If you don't agree with what the landlord is charging, pay what
you do agree and do not withhold the lot. If this ever goes to court, that will
work in your favour.
If you are doing that, In cases like this, I never suggest making an offer. I
suggest sending a cheque. Armed with a cheque in the hand for some of the
amount that a person wants, compared to an argument over the whole of the
amount, (and arguments that the person may win or lose) the cheque in the hand
is a pretty powerful incentive to accept it.
consider deciding how much you would like to pay the claimant (you need to make
it attractive enough) and send it with a covering letter headed "without
prejudice save as to costs". That means that the person cannot produce the
letter in court as any proof that you admit owing any money at all.
the claimant in the letter that you are offering this money in full and final
settlement of all claims against you, past, present and future including legal
costs, and that by cashing it they accept it as such. Tell the person that if he/she
does not accept it, they should return the cheque to you and if they issue
legal proceedings, you will defend them on the basis of A, B, C, whatever.
Do tell the claimant that this is not
your money (because you do not have it) and that it has come from someone else
who has agreed to discharge the debt for you.
the claimant that if he/she does not understand the significance of the letter,
he/she should take independent legal advice.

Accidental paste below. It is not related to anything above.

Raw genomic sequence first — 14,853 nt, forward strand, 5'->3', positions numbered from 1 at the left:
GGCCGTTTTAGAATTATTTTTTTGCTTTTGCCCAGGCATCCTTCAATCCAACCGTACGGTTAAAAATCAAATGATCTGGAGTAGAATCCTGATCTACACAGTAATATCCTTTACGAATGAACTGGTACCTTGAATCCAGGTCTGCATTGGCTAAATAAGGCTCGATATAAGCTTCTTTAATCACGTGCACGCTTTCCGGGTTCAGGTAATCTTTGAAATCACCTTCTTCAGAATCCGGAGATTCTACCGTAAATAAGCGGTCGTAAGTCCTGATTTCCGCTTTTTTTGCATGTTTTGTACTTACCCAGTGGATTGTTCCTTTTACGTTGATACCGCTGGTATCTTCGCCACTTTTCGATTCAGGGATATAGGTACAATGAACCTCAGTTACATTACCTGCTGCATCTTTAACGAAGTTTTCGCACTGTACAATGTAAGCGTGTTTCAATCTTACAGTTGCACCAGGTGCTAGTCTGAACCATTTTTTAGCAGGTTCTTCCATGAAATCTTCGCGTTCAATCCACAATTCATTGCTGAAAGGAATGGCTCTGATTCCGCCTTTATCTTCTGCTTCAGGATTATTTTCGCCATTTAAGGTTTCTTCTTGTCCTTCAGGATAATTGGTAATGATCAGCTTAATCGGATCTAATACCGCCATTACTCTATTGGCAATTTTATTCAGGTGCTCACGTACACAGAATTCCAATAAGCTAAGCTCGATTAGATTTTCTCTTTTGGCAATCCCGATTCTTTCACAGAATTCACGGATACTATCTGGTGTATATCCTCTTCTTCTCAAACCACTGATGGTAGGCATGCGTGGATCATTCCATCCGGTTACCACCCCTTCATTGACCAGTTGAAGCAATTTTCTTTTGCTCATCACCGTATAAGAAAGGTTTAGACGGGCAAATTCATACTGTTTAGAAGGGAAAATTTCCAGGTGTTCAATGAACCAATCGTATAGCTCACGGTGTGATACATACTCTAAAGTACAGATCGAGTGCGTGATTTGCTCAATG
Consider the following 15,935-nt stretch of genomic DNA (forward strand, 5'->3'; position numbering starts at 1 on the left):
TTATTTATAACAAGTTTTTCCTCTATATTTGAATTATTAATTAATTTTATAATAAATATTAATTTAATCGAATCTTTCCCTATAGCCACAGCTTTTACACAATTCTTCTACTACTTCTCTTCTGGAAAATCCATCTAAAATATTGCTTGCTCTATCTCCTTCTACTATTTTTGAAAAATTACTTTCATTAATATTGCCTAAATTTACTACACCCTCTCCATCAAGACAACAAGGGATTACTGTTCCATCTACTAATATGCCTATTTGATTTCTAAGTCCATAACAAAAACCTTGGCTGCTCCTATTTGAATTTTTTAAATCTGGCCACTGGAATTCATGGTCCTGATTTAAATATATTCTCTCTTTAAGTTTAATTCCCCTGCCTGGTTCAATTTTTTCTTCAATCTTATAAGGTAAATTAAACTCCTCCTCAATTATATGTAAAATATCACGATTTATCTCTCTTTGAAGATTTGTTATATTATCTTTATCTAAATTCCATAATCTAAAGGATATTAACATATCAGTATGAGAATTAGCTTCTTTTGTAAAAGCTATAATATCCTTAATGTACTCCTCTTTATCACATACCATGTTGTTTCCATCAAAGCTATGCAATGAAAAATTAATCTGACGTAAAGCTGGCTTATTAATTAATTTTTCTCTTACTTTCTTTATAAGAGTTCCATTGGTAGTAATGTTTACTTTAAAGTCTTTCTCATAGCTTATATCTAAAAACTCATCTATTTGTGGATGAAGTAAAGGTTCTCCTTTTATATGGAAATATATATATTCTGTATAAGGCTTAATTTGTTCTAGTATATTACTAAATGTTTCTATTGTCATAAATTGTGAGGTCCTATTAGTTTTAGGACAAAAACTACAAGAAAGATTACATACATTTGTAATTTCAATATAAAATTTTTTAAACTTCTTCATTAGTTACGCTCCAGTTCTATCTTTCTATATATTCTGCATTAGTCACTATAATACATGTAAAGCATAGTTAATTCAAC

can tell you this approach works nine times out of 10, provided the offer is
reasonable and not derisory.
For legal reasons which I will not bore you with but which
go back several hundred years, the cheque must not come from you, but most come
from a third party, friend, relative, solicitor, our accountant, neighbour,
girlfriend, wife, husband, whoever, just not from you.
Here is some rather heavy reading http://www.voltimum.co.uk/news/2312/cm/the-law----full-and-final-settlement-.html
with regard to the agent, this is a common misconception. The
agent is the agent of the landlord not the tenant and he is to argue the
landlord's position not the tenants although any good agent will usually tread
the middle ground and try to mediate in the event of disagreement.
You can get the deeds to the house here for just 3 pounds https://eservices.landregistry.gov.uk/www/wps/portal/!ut/p/b1/04_SjzS0tDQwMTIxMjLXj9CPykssy0xPLMnMz0vMAfGjzOKNjSxMDA1NjDwsjM3MDTxN3dyNDUNMjQ1MjPWDU_P0c6McFQH3SLFU/
but be aware that the landlord noted in the deeds may have his
address down for correspondence as the actual address of the property which
will not help you.
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PS Experts on here are online and off-line all day each day and
weekends so please bear with me if I do not get back to you immediately.
PS. I use voice type, voice recognition typing because I only
type with two fingers and it would take me ages. Sometimes, a computer does not
hear me correctly and you will get an incoherent word. I do try to but
sometimes they slip through. I apologise therefore if anything doesn't make
sense. It is me losing it, not you. Just ask if anything is not clear please.